Female Arab Journalist: Muslims Who Say Extremists 'Do Not Represent Islam' Are 'Hypocrites'

A liberal female Saudi television news anchor recently interrupted her own broadcast to criticize Muslims who claim that radical Islamic extremism doesn't represent the religion of Islam, urging Muslims to "feel shame" over deadly terrorist attacks like the one in Brussels in March.

(Photo: Facebook/MEMRI/Nadine Al-Budair)Journalist Nadine Al-Budair claims Islam must shed its intolerant image, disavow those who practice terrorism, and apologize to the rest of the world for the death brought by radical jihadists.

The Middle East Media Research Institute reports that columnist and television host Nadine Al-Budair took a few minutes out of her broadcast on Saudi Rotana Khalijiyah TV on April 3 to refute a claim commonly made by Muslims and others across the world whenever a terrorist attack occurs.

The claim being that radical Islamic terrorist attacks like the ones in Paris, Brussels, San Bernardino and Pakistan carried out by extremists affiliated with known Islamic terrorist organizations don't represent the religion of Islam.

Muslims that argue that radical extremists "do not represent Islam or the Muslims" are nothing more than "hypocrites" and "smart alecks," Al-Budair argued, according to translation done by MEMRI.

"We witness people competing in an attempt to be the first to prove that everything that is happening has nothing to do with the Muslims, and that the terrorists are highway robbers and homeless alcoholics and drug addicts," Al-Budair explained. "We all know that the number of the homeless in Europe is very high. They sleep in the streets and beg for alms, and some of them are alcoholics or drug addicts, but we do not expect these addicts or criminals to even consider coming here and blowing up a mosque or a street in our city. It is we [Muslims] who blow ourselves up. It is we who blow up others."

Al-Budair continued by asking Muslims why they "shed" their "own conscience" when self-professed Muslims are increasingly carrying out deadly attacks in the name of Allah.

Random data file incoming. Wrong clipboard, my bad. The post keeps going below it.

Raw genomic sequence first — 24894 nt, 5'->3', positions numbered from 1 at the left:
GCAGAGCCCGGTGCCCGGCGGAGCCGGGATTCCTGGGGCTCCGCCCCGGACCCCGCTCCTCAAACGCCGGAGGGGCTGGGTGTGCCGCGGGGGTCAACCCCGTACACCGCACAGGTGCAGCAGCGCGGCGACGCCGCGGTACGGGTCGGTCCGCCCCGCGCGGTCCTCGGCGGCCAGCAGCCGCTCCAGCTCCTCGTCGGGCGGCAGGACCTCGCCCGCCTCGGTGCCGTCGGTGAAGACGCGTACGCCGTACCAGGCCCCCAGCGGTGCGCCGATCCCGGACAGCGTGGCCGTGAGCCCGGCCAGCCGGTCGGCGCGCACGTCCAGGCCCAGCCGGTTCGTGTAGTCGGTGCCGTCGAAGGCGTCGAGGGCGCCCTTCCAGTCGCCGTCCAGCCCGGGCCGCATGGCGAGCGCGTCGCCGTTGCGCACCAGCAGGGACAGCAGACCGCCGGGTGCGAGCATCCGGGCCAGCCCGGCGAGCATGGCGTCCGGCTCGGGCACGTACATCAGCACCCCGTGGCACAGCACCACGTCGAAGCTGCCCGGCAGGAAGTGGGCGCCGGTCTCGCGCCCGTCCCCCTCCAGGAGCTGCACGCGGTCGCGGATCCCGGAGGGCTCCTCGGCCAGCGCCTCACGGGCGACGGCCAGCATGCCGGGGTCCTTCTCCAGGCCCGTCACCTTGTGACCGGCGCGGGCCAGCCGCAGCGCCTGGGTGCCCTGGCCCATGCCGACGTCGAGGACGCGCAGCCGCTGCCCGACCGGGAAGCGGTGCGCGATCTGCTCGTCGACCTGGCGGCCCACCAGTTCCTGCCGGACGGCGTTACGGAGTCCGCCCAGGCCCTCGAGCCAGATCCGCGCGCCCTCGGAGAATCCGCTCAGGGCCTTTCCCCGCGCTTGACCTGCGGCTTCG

"Why do the sheikhs, the pundits, the journalists, and all the Arab officials insist upon [not] using their conscience when they point to the perpetrators?" she asked. "Don't these perpetrators emerge from our environment? Don't their families belong to our society? Didn't anyone you know — someone from your city, a neighbor, someone from your street, a relative, a nephew, a grandson, a father, or a mother — go to Syria or Iraq to wage Jihad?"

Al-Budair asserts that despite the claims of moderate Muslims, radical extremists are indeed following the religion of Islam.

"After the abominable Brussels bombings, it's time for us to feel shame and to stop acting as if the terrorists are a rarity," she stated. "We must admit that they are present everywhere, that their nationality is Arab, and that they adhere to the religion of Islam."

She continued by putting some of the blame on the Saudi Arabian education system for forcing children to "memorize" fundamentalist Salafi books that teach that non-Muslims are nothing more than "infidels."

"We must acknowledge that we are the ones who gave birth to them, and who have made them memorize the teachings of all the Salafi books," she explained. "We must admit that it is the schools and universities that we established that told them the others are infidels."

"We should acknowledge that it is our religious upbringing that has driven these youth away from the Quran, and has drawn them closer to its interpreters, to the point that a Muslim now has 1,000 holy books, from which he draws fatwas and information, whereas the Quran has been made intellectually inaccessible," Al-Budair continued. "The people who encouraged the terrorists, invented fatwas for them, and called to support their false rights in Syria, in Afghanistan, in Pakistan, in the Philippines, in Morocco, in America, in Egypt, in Saudi Arabia, in Lebanon, in Africa — and the list is endless, with the last incident taking place in Europe."

Al-Budair now wonders what happened to the "sheikhs of yesterday" who encouraged terrorists to wage war against infidels.

"Why don't they have the courage to declare that they are the ones who said that Jihad is obligatory, and who legalized political wars, using futile and disgraceful exegeses, which permit killing, enslavement, and destruction?" She asked.

In February, Al-Budair wrote an op-ed asking how Muslims would react if Christians suicide bombers and terrorists killed Muslims in public squares and forced Muslims to convert to Christianity.

"Imagine being in Amsterdam, London, or New York and knowing that students [there] learn as part of their curricula that you are an infidel, and that killing you is jihad that leads to the virgins of paradise," Al-Budair wrote. "Would you extend your stay there to the end of the summer, or stay away?"

Also in her op-ed, Al-Budair stressed that Muslims try to claim that radical Islamists "do not represent Islam" because all they "know how to do" is "absolve" themselves of guilt.

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